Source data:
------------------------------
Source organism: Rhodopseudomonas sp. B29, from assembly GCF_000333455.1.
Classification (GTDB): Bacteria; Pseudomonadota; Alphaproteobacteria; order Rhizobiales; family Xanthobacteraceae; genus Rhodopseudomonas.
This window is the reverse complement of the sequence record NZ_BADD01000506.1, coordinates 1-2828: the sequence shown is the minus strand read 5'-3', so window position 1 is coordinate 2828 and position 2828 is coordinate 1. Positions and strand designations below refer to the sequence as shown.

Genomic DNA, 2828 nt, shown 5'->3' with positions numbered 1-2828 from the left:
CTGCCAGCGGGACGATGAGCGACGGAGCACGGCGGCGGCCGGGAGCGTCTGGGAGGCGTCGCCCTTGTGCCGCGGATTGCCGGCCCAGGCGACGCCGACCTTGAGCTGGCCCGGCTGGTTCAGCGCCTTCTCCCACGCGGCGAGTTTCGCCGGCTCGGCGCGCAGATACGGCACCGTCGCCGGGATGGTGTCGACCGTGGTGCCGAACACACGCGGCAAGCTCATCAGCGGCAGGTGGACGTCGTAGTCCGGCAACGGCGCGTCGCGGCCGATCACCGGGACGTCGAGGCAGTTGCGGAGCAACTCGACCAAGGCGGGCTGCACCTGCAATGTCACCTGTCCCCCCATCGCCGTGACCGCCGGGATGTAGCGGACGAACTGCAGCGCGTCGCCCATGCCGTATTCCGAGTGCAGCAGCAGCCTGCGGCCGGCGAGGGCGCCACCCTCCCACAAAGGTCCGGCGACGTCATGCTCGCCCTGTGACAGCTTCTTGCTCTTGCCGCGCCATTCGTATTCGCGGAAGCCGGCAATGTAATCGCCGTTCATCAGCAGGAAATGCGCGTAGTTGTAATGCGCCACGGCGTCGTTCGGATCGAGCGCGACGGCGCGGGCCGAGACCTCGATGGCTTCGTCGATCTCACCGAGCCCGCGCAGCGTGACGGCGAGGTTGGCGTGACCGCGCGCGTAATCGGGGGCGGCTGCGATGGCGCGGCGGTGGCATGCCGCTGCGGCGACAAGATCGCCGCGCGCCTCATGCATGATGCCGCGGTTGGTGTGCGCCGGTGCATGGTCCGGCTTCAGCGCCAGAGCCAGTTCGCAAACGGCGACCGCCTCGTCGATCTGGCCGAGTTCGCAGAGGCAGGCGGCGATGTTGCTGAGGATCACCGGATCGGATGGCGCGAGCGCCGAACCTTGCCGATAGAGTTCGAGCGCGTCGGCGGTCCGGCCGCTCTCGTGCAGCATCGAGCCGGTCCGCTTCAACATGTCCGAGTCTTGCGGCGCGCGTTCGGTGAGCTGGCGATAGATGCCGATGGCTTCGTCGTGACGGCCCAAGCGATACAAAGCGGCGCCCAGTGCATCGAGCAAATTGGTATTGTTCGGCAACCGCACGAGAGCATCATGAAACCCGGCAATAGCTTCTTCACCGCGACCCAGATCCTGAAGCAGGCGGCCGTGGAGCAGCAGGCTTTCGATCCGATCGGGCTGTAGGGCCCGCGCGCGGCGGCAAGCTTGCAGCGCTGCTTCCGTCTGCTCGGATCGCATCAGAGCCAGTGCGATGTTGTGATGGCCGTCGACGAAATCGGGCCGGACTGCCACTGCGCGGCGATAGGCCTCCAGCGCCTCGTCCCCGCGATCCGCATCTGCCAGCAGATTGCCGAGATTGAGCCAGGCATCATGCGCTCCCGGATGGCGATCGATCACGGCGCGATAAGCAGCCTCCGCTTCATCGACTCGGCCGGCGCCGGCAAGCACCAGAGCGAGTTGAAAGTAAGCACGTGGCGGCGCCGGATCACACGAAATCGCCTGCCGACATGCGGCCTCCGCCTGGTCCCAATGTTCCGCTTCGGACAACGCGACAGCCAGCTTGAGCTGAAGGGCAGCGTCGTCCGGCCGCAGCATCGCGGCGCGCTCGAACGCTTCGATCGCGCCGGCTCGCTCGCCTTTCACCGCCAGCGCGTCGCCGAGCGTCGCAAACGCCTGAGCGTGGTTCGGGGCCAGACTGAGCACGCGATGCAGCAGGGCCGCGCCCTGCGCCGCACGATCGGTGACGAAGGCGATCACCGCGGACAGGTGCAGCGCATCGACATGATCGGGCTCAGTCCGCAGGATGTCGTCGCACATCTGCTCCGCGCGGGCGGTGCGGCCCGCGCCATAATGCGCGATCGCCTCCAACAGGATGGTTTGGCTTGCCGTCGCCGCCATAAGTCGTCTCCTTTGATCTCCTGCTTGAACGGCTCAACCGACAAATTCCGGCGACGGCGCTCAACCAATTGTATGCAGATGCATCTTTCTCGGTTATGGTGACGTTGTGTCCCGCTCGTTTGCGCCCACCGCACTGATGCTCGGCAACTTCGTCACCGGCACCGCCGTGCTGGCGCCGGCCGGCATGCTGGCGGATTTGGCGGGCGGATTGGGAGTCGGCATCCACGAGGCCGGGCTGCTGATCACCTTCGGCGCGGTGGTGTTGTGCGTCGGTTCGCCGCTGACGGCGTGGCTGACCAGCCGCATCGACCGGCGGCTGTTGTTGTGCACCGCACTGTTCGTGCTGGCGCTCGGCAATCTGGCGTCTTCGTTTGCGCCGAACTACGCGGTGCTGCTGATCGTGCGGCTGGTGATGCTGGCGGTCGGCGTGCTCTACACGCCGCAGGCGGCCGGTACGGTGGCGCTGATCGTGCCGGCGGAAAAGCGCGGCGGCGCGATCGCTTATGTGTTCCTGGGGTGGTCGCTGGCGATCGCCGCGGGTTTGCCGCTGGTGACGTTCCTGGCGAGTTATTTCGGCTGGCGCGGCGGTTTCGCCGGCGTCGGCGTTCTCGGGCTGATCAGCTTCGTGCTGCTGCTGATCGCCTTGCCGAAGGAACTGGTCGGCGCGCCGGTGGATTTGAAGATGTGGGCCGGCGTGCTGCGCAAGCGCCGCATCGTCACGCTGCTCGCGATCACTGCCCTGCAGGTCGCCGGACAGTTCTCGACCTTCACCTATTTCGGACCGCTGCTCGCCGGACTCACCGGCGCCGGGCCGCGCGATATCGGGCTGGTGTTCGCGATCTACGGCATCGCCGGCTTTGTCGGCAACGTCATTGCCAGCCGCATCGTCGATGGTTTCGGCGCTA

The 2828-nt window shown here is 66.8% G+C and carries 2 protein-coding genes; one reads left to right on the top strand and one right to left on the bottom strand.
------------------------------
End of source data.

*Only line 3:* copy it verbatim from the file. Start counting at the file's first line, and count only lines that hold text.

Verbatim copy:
This window is the reverse complement of the sequence record NZ_BADD01000506.1, coordinates 1-2828: the sequence shown is the minus strand read 5'-3', so window position 1 is coordinate 2828 and position 2828 is coordinate 1. Positions and strand designations below refer to the sequence as shown.